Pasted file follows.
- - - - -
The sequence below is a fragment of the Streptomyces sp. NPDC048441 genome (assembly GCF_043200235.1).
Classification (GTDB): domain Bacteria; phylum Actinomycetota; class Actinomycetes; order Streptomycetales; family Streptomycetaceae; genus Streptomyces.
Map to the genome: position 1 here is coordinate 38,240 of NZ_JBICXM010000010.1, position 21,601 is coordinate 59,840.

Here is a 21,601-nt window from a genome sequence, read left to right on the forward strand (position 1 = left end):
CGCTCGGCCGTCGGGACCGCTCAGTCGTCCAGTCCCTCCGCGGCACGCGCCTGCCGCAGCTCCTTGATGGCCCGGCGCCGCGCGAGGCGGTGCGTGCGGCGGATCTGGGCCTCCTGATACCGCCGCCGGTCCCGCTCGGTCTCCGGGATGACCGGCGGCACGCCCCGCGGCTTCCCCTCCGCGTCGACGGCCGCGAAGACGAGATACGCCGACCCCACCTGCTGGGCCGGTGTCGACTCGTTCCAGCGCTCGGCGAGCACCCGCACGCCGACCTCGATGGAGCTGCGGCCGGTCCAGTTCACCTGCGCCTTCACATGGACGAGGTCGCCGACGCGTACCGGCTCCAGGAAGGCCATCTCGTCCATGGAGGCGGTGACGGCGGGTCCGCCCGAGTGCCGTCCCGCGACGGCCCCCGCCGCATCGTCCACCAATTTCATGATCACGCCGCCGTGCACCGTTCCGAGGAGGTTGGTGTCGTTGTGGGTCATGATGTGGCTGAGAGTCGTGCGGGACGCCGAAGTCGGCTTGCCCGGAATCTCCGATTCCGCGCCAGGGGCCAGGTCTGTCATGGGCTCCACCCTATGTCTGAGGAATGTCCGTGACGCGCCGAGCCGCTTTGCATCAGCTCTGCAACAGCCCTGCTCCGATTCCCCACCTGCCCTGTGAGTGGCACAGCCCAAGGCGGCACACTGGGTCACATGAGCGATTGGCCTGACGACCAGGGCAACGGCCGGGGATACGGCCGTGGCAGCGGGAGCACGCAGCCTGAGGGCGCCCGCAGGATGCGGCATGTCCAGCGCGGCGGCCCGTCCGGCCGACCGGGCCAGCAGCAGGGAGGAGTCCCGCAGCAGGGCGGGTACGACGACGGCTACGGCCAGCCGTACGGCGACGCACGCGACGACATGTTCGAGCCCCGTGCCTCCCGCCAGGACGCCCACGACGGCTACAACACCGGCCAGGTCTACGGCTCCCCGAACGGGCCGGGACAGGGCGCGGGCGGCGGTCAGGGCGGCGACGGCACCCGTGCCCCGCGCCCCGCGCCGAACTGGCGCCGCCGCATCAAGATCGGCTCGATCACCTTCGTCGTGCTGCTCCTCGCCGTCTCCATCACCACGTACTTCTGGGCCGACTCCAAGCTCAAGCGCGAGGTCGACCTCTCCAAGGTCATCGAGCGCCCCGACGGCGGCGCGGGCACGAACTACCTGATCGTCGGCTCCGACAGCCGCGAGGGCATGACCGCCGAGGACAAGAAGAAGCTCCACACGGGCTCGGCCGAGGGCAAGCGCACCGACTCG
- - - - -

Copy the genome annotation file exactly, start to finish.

The sequence below is a fragment of the Streptomyces sp. NPDC048441 genome (assembly GCF_043200235.1).
Classification (GTDB): domain Bacteria; phylum Actinomycetota; class Actinomycetes; order Streptomycetales; family Streptomycetaceae; genus Streptomyces.
Map to the genome: position 1 here is coordinate 38,240 of NZ_JBICXM010000010.1, position 21,601 is coordinate 59,840.

Here is a 21,601-nt window from a genome sequence, read left to right on the forward strand (position 1 = left end):
CGCTCGGCCGTCGGGACCGCTCAGTCGTCCAGTCCCTCCGCGGCACGCGCCTGCCGCAGCTCCTTGATGGCCCGGCGCCGCGCGAGGCGGTGCGTGCGGCGGATCTGGGCCTCCTGATACCGCCGCCGGTCCCGCTCGGTCTCCGGGATGACCGGCGGCACGCCCCGCGGCTTCCCCTCCGCGTCGACGGCCGCGAAGACGAGATACGCCGACCCCACCTGCTGGGCCGGTGTCGACTCGTTCCAGCGCTCGGCGAGCACCCGCACGCCGACCTCGATGGAGCTGCGGCCGGTCCAGTTCACCTGCGCCTTCACATGGACGAGGTCGCCGACGCGTACCGGCTCCAGGAAGGCCATCTCGTCCATGGAGGCGGTGACGGCGGGTCCGCCCGAGTGCCGTCCCGCGACGGCCCCCGCCGCATCGTCCACCAATTTCATGATCACGCCGCCGTGCACCGTTCCGAGGAGGTTGGTGTCGTTGTGGGTCATGATGTGGCTGAGAGTCGTGCGGGACGCCGAAGTCGGCTTGCCCGGAATCTCCGATTCCGCGCCAGGGGCCAGGTCTGTCATGGGCTCCACCCTATGTCTGAGGAATGTCCGTGACGCGCCGAGCCGCTTTGCATCAGCTCTGCAACAGCCCTGCTCCGATTCCCCACCTGCCCTGTGAGTGGCACAGCCCAAGGCGGCACACTGGGTCACATGAGCGATTGGCCTGACGACCAGGGCAACGGCCGGGGATACGGCCGTGGCAGCGGGAGCACGCAGCCTGAGGGCGCCCGCAGGATGCGGCATGTCCAGCGCGGCGGCCCGTCCGGCCGACCGGGCCAGCAGCAGGGAGGAGTCCCGCAGCAGGGCGGGTACGACGACGGCTACGGCCAGCCGTACGGCGACGCACGCGACGACATGTTCGAGCCCCGTGCCTCCCGCCAGGACGCCCACGACGGCTACAACACCGGCCAGGTCTACGGCTCCCCGAACGGGCCGGGACAGGGCGCGGGCGGCGGTCAGGGCGGCGACGGCACCCGTGCCCCGCGCCCCGCGCCGAACTGGCGCCGCCGCATCAAGATCGGCTCGATCACCTTCGTCGTGCTGCTCCTCGCCGTCTCCATCACCACGTACTTCTGGGCCGACTCCAAGCTCAAGCGCGAGGTCGACCTCTCCAAGGTCATCGAGCGCCCCGACGGCGGCGCGGGCACGAACTACCTGATCGTCGGCTCCGACAGCCGCGAGGGCATGACCGCCGAGGACAAGAAGAAGCTCCACACGGGCTCGGCCGAGGGCAAGCGCACCGACTCG